A church minister who yelled “terrorist sympathiser” at Jeremy Corbyn on the campaign trail is allegedly behind a string of racist and homophobic tweets.
A clip of the incident went viral, but allegations have since emerged that Cameron had previously posted several Islamophobic and homophobic tweets, including one that appeared to call LGBT rights “a tragedy”, and now the Church of Scotland is investigating.
The account also posted messages supportive of the Brexit Party and, after Boris Johnson’s new hardline deal was agreed, the Conservative Party.
But, appearing to pick out Corbyn’s tartan scarf in Glasgow, Cameron said: “I thought you’d be wearing your Islamic jihad scarf. Are you not invited to the funeral?”
He then continued to shout at Corbyn, accusing him of “running away”, as the Labour leader turned his back to leave the area.
“Do you think the man that’s going to be prime minister of this country should be a terrorist sympathiser, Mr Corbyn?” he could be heard to say.
“Who’s going to be the first terrorist invited to the House of Commons when you’re prime minister? Aye, he’s running away.”
A string of posts was later highlighted on Twitter by Labour campaigner Owen Jones.
The man who heckled Jeremy Corbyn today was Rev. Richard Cameron.— Owen REGISTER TO VOTE Jones🌹 (@OwenJones84) November 13, 2019
This longstanding account links to his church and says they're Richard Cameron. Here are some of his tweets. pic.twitter.com/Uvao62OGR3
Yes, it's definitely Richard Cameron.— Owen REGISTER TO VOTE Jones🌹 (@OwenJones84) November 13, 2019
The media are currently amplifying a raging pro-Brexit Party, pro-Boris Johnson bigot just because he heckled Jeremy Corbyn. pic.twitter.com/M8XUnenbGV
A Church of Scotland spokesman said it had received numerous complaints about the social media posts and was looking into them.
“There has been significant concern raised today about the comments made by Rev Richard Cameron and his social media use,” a spokesman said.
“At this stage all we can say is that there is a formal complaints process and that any complaints we receive in relation to this matter will be taken seriously and addressed.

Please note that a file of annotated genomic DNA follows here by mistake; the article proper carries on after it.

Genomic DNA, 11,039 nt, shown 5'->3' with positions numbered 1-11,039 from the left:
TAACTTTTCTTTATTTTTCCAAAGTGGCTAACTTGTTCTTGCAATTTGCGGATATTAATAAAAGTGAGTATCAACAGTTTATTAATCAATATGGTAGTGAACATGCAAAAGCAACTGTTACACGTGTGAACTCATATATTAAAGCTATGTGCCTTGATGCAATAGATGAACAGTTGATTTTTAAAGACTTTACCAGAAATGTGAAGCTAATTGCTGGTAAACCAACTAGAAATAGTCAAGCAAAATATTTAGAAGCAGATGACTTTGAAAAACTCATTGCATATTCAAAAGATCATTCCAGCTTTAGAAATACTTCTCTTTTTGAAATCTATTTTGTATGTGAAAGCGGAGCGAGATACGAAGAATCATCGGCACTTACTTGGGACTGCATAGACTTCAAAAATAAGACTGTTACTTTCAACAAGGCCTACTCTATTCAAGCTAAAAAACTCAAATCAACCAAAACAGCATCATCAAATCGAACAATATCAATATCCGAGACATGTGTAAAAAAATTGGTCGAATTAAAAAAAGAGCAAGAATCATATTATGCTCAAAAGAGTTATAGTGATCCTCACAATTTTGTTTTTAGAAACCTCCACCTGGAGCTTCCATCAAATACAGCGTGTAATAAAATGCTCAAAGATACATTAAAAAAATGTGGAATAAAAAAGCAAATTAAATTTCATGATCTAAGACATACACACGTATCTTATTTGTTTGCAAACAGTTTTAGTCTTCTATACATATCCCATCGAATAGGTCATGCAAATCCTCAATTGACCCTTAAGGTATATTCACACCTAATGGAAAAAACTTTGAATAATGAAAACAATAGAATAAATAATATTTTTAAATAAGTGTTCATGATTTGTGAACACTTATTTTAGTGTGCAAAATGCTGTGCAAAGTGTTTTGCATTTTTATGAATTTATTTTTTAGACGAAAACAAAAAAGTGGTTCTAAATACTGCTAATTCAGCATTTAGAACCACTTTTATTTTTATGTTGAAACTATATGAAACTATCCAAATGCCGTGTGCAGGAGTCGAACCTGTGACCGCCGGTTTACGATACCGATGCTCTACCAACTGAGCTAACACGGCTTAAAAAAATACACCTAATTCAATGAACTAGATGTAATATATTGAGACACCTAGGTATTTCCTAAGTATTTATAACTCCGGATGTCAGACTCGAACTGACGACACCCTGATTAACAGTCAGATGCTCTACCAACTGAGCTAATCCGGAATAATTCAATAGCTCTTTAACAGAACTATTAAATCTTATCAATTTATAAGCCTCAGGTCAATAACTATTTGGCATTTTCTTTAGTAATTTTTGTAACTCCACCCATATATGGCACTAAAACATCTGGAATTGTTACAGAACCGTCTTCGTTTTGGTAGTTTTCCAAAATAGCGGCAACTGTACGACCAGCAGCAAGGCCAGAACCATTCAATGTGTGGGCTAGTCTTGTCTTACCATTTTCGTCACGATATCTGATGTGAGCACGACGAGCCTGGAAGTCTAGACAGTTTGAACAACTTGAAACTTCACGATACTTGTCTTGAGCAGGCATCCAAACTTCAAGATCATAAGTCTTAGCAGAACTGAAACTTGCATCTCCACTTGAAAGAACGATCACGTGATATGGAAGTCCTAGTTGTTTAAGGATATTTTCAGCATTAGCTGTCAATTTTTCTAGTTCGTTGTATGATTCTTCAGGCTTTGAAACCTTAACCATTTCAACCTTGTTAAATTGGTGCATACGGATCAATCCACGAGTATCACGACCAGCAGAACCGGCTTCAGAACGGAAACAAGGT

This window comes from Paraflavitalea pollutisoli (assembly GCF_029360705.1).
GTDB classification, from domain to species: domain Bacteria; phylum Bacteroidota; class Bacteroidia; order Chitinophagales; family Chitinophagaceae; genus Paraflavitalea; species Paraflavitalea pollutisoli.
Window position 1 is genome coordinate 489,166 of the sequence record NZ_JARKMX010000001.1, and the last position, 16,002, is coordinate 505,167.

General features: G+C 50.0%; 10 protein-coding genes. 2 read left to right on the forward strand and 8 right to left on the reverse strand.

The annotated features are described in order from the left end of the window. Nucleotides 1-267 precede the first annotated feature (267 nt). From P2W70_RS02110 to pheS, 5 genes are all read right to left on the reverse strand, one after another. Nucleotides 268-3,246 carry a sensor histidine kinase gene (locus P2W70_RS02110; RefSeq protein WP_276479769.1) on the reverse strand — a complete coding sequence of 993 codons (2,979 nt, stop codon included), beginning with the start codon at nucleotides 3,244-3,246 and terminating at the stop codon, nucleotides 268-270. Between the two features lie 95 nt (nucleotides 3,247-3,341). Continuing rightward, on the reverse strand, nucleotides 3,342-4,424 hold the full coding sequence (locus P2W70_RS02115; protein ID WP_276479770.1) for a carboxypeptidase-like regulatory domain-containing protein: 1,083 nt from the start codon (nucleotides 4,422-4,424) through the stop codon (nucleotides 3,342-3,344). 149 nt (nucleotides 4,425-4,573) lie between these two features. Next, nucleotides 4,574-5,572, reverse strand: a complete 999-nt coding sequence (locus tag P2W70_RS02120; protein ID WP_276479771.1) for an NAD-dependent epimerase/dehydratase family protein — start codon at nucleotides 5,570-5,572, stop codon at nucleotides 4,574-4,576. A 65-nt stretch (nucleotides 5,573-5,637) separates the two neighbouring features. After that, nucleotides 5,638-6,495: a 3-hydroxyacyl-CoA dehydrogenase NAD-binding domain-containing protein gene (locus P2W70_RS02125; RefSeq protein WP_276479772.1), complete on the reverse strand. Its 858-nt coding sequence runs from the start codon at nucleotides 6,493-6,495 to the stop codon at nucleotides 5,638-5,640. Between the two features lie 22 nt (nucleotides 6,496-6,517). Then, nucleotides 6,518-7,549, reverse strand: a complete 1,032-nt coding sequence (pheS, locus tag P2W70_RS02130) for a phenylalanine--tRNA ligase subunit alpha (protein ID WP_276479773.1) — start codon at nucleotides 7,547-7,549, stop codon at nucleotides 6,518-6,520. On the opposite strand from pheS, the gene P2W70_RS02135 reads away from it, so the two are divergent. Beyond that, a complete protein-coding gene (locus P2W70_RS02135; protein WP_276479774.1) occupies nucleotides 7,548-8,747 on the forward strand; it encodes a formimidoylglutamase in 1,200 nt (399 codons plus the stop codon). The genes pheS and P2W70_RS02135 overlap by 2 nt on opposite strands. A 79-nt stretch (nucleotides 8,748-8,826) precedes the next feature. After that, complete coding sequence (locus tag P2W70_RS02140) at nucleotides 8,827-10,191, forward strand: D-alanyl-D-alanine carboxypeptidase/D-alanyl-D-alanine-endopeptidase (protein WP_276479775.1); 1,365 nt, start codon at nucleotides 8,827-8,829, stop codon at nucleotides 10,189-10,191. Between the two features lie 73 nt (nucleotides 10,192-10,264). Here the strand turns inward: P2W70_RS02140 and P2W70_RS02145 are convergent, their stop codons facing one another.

“We do deplore any comments which are Islamophobic or homophobic.”
HuffPost UK has asked the church for comment about the social media allegation.
Corbyn has previously faced criticisms that he met with Sinn Fein’s Gerry Adams in the 1990s. Labour has always said the meetings took place in order to bring about talks, which later led to the signing of the Good Friday Agreement in 1998.
Corbyn, who supports rights for Palestinian people, was also accused of being at a wreath-laying service in 2014 where, it was claimed, individuals behind the group that carried out the Munich Olympic massacre were honoured.
The Labour leader said the event in Tunisia was aimed at remembering victims of the 1985 Israeli airstrike in Tunis.
Labour said claimed that Corbyn was honouring “others killed by Mossad agents in Paris”. In response to a question at the time Corbyn said he was “present” at a wreath-laying in Tunis, adding “I don’t think I was actually involved in it.”
Labour rejects any claim that Corbyn is sympathetic to any terrorist campaign and state that he has consistently campaigned for peace throughout his time as MP for Islington North.
It comes as all party leaders head out around the country in a bid to drum up votes ahead of the December 12 general election.
This article originally appeared on HuffPost.